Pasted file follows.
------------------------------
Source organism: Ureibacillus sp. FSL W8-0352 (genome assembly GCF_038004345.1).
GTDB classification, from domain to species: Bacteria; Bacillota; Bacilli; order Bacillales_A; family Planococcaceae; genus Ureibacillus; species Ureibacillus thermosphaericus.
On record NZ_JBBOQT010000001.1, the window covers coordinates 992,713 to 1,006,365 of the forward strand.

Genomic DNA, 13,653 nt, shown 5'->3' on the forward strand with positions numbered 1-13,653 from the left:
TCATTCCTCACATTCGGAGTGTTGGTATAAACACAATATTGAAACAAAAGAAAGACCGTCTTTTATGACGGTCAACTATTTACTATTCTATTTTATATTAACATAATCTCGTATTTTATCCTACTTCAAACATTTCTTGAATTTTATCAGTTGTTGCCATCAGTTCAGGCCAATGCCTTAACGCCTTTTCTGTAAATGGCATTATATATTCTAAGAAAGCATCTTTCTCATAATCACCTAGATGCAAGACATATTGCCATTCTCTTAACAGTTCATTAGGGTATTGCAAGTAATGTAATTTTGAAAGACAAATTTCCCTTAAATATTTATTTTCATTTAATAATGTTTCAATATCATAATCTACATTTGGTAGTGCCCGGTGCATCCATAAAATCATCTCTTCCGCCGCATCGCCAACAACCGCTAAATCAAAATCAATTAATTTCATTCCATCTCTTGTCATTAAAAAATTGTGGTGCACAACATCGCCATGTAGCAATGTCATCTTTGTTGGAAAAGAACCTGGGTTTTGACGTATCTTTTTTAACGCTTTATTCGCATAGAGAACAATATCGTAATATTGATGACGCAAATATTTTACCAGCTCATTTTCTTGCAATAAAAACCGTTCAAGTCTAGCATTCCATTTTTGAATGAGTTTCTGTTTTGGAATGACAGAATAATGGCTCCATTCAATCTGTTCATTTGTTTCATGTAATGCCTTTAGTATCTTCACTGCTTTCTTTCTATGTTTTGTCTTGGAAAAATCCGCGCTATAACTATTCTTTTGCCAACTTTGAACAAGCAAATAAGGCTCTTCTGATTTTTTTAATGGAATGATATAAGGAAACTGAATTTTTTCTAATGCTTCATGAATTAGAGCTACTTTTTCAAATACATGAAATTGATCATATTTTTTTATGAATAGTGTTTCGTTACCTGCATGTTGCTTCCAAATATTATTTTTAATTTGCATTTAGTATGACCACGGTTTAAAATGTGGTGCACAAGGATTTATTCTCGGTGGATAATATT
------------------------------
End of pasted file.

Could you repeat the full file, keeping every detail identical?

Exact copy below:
Source organism: Ureibacillus sp. FSL W8-0352 (genome assembly GCF_038004345.1).
GTDB classification, from domain to species: Bacteria; Bacillota; Bacilli; order Bacillales_A; family Planococcaceae; genus Ureibacillus; species Ureibacillus thermosphaericus.
On record NZ_JBBOQT010000001.1, the window covers coordinates 992,713 to 1,006,365 of the forward strand.

Genomic DNA, 13,653 nt, shown 5'->3' on the forward strand with positions numbered 1-13,653 from the left:
TCATTCCTCACATTCGGAGTGTTGGTATAAACACAATATTGAAACAAAAGAAAGACCGTCTTTTATGACGGTCAACTATTTACTATTCTATTTTATATTAACATAATCTCGTATTTTATCCTACTTCAAACATTTCTTGAATTTTATCAGTTGTTGCCATCAGTTCAGGCCAATGCCTTAACGCCTTTTCTGTAAATGGCATTATATATTCTAAGAAAGCATCTTTCTCATAATCACCTAGATGCAAGACATATTGCCATTCTCTTAACAGTTCATTAGGGTATTGCAAGTAATGTAATTTTGAAAGACAAATTTCCCTTAAATATTTATTTTCATTTAATAATGTTTCAATATCATAATCTACATTTGGTAGTGCCCGGTGCATCCATAAAATCATCTCTTCCGCCGCATCGCCAACAACCGCTAAATCAAAATCAATTAATTTCATTCCATCTCTTGTCATTAAAAAATTGTGGTGCACAACATCGCCATGTAGCAATGTCATCTTTGTTGGAAAAGAACCTGGGTTTTGACGTATCTTTTTTAACGCTTTATTCGCATAGAGAACAATATCGTAATATTGATGACGCAAATATTTTACCAGCTCATTTTCTTGCAATAAAAACCGTTCAAGTCTAGCATTCCATTTTTGAATGAGTTTCTGTTTTGGAATGACAGAATAATGGCTCCATTCAATCTGTTCATTTGTTTCATGTAATGCCTTTAGTATCTTCACTGCTTTCTTTCTATGTTTTGTCTTGGAAAAATCCGCGCTATAACTATTCTTTTGCCAACTTTGAACAAGCAAATAAGGCTCTTCTGATTTTTTTAATGGAATGATATAAGGAAACTGAATTTTTTCTAATGCTTCATGAATTAGAGCTACTTTTTCAAATACATGAAATTGATCATATTTTTTTATGAATAGTGTTTCGTTACCTGCATGTTGCTTCCAAATATTATTTTTAATTTGCATTTAGTATGACCACGGTTTAAAATGTGGTGCACAAGGATTTATTCTCGGTGGATAATATT